The Global Biofuels Industry: A Future in Doubt

— December 11, 2014

In its recent report, The State of the Biofuels Market: Regulatory, Trade, and Development Perspectives, the United Nations (UN) notes that although the emerging biofuels industry has made great strides in the past decade – with ethanol and biodiesel becoming established commodities traded on all continents – significant barriers to commercialization persist across the developing world.  Global biofuels forecasts published in Navigant Research’s report, Market Data: Biofuels, support the view that future capacity deployment is heavily contingent on accessing a shrinking pool of capital investment targeting the industry.

As the UN report notes, conditions in the 2000s that drove annual investment in biofuels in the range of $10 billion per year – including uncertainties related to the price of petroleum products and peak oil speculation – have largely dissipated.  With shale oil & gas production on the rise in key biofuels markets like the United States and the price of crude sliding well under $100 per barrel, market realities have shifted.

Poor Timing

For the emerging advanced biofuels industry, the timing of this macroeconomic shift could not have come at a worse time.  While growth aspirations for the global biofuels industry shifted away from conventional pathways, such as corn starch, to ethanol, palm oil, and biodiesel during the financial crisis of 2008, greenfield biorefinery projects producing advanced biofuels have only just come online in the past year.

The development of these facilities involves capital costs in the hundreds of millions.  Since many of these projects were initiated and financed during a time when macroeconomic realities were quite favorable, a primary concern going forward is whether these first-of-kind facilities can spark additional investment to drive sustained capacity expansion.

This is unlikely given current realities.  To put this into perspective, according to our market data report mentioned above, global biofuels capacity – including conventional and advanced pathways – was just shy of 40 billion gallons per year at the end of 2013.  This represents 4.2% of the global liquid fuel market, or just under 1% of global final energy consumption.

Another $25 Billion Off

Advanced biofuels installed capacity – the focus of current commercialization efforts – accounts for just 1.2 billion gallons, or less than 2% of global biofuels production.  While that’s by no means insignificant, there’s still a long way to go in terms of reducing dependence on liquid fossil fuels, which account for 35% of global final energy consumption, according to data published by the Energy Information Administration (EIA).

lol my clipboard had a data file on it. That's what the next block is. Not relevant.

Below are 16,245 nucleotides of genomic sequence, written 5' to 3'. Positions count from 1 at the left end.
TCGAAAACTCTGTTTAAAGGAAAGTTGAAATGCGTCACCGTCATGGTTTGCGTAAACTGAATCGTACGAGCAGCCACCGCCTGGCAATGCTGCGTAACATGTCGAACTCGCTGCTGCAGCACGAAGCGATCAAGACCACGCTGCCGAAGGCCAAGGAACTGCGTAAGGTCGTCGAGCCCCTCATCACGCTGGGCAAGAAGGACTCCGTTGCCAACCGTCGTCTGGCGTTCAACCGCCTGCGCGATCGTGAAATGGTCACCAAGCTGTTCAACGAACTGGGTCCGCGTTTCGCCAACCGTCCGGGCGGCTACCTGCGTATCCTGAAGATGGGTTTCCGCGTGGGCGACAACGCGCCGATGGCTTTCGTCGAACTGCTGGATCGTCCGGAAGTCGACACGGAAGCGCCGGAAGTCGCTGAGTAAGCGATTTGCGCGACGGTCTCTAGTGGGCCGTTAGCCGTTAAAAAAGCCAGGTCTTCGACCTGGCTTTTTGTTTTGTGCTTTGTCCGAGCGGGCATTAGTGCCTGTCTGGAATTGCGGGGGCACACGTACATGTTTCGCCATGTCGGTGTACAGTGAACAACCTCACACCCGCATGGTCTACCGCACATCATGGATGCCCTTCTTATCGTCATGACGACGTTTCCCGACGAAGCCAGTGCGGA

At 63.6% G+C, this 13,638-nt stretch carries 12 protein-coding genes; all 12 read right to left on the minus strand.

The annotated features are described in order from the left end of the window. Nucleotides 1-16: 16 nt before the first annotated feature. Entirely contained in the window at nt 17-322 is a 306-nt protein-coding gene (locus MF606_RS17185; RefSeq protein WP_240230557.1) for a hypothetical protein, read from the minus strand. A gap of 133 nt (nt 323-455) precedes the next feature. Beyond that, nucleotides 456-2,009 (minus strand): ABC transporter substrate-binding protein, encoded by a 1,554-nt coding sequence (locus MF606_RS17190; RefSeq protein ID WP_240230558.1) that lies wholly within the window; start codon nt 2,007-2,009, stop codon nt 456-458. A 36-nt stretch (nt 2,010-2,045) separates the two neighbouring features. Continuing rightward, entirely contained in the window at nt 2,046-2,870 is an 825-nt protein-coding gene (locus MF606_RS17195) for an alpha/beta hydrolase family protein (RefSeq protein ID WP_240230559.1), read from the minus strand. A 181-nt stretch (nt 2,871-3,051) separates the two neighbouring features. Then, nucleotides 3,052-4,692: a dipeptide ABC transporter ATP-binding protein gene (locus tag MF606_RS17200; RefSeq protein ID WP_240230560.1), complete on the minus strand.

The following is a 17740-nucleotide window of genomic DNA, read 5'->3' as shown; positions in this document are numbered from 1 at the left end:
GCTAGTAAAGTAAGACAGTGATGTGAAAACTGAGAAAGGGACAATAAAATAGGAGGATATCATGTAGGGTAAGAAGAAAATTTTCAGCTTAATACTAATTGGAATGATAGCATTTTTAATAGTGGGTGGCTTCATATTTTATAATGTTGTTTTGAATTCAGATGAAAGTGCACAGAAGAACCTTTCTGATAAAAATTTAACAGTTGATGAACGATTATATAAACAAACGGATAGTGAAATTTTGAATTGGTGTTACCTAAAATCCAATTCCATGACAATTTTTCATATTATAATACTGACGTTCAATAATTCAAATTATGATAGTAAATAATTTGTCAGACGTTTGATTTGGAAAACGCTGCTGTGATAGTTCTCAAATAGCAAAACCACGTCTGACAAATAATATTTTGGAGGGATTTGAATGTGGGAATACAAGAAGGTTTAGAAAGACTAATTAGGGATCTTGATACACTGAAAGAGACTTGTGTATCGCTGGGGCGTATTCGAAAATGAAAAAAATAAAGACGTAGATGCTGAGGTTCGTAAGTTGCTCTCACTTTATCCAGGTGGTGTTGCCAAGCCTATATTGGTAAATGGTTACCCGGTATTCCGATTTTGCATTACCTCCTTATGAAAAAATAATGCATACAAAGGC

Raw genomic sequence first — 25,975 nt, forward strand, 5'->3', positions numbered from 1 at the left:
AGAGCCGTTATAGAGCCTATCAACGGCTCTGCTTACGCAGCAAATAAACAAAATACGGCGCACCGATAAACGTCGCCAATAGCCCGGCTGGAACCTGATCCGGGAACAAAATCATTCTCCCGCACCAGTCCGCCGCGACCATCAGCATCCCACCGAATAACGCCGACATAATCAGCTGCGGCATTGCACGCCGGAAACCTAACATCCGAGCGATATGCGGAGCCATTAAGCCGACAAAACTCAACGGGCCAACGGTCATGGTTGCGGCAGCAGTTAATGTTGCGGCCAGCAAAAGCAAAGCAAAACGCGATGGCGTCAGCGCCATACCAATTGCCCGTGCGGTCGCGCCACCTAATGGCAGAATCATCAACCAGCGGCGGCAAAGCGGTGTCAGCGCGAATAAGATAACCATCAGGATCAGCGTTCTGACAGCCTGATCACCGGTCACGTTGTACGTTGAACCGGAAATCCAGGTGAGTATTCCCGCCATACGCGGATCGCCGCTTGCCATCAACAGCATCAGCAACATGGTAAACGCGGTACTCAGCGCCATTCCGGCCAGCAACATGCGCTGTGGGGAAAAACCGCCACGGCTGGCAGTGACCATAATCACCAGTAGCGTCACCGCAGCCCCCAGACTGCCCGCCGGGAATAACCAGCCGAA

In order for advanced biofuels to meet projected production capacity requirements by 2020 under expected biofuels supply mandates in key markets like the United States, European Union, China, and India (Brazil relies mostly on blending quotas), $25 billion to $35 billion in annual investment will be needed over the next 6 years, according to Navigant Research estimates.  This is a tall order for a suite of technology platforms that are not yet at price parity with petroleum-based fuels.

 

Street Lights Add EV Charging

— December 11, 2014

Sometimes a solution forms at the intersection of two challenges that may not seem, at first glance, to have anything in common.  For example, cities are perpetually seeking ways to increase revenue, and many owners of electric vehicles (EVs) want access to ubiquitous charging infrastructure.

Enter the new concept of retrofitting street lights with money-saving LEDs and EV charging ports.  City managers are moving toward central control of street lights by adding a control node, which enables them to reduce cost and integrate the lights with other systems, as my colleague Jesse Foote recently wrote.  With smart street lighting technology (as covered in Navigant Research’s report, Smart Street Lighting) in place, EV charging capabilities can also be added to street lights, creating a new revenue stream for municipalities.

A Light and a Charge

Among the first pilots of this combination are occurring in the cities of Munich in Germany, Aix-en-Provence in France, and Brasov in Romania.  BMW has two such lights at its headquarters in Munich and will add a series of enhanced lights in the city next year.  A consortium called Telewatt, led by lighting manufacturer Citelum, is similarly installing LED street lights with EV charging in Aix-en-Provence.  In Romania, local company Flashnet has integrated its inteliLIGHT management platform with an EV charger.

Motorists can pay for the EV charging using a mobile phone app.  Cities that have regulations allowing them to provide EV charging services can gain revenue to help balance the books.  They can also balance the additional power demand of EVs within their overall power management system.  Placing a Level 1 or Level 2 charging outlet on a light pole reduces the installation cost of bringing power to the curb, which otherwise can be several times greater than the cost of the equipment.  Cities that install these systems will help drive demand for EVs, which has the added benefit of increasing urban air quality.

This is another example of the integration of seemingly disparate city services into a smart city.  As detailed by Navigant Research’s Smart Cities Research Service, the move toward integrating power, water, transportation, waste, and building management will yield considerable savings while improving the quality of urban life for city dwellers.

 

Blog Articles

Most Recent

By Date

Tags

Clean Transportation, Electric Vehicles, Policy & Regulation, Renewable Energy, Smart Energy Practice, Smart Energy Program, Smart Grid Practice, Smart Transportation Practice, Smart Transportation Program, Utility Innovations

By Author


{"userID":"","pageName":"Policy & Regulation","path":"\/tag\/policy-regulation?page=2","date":"12\/23\/2014"}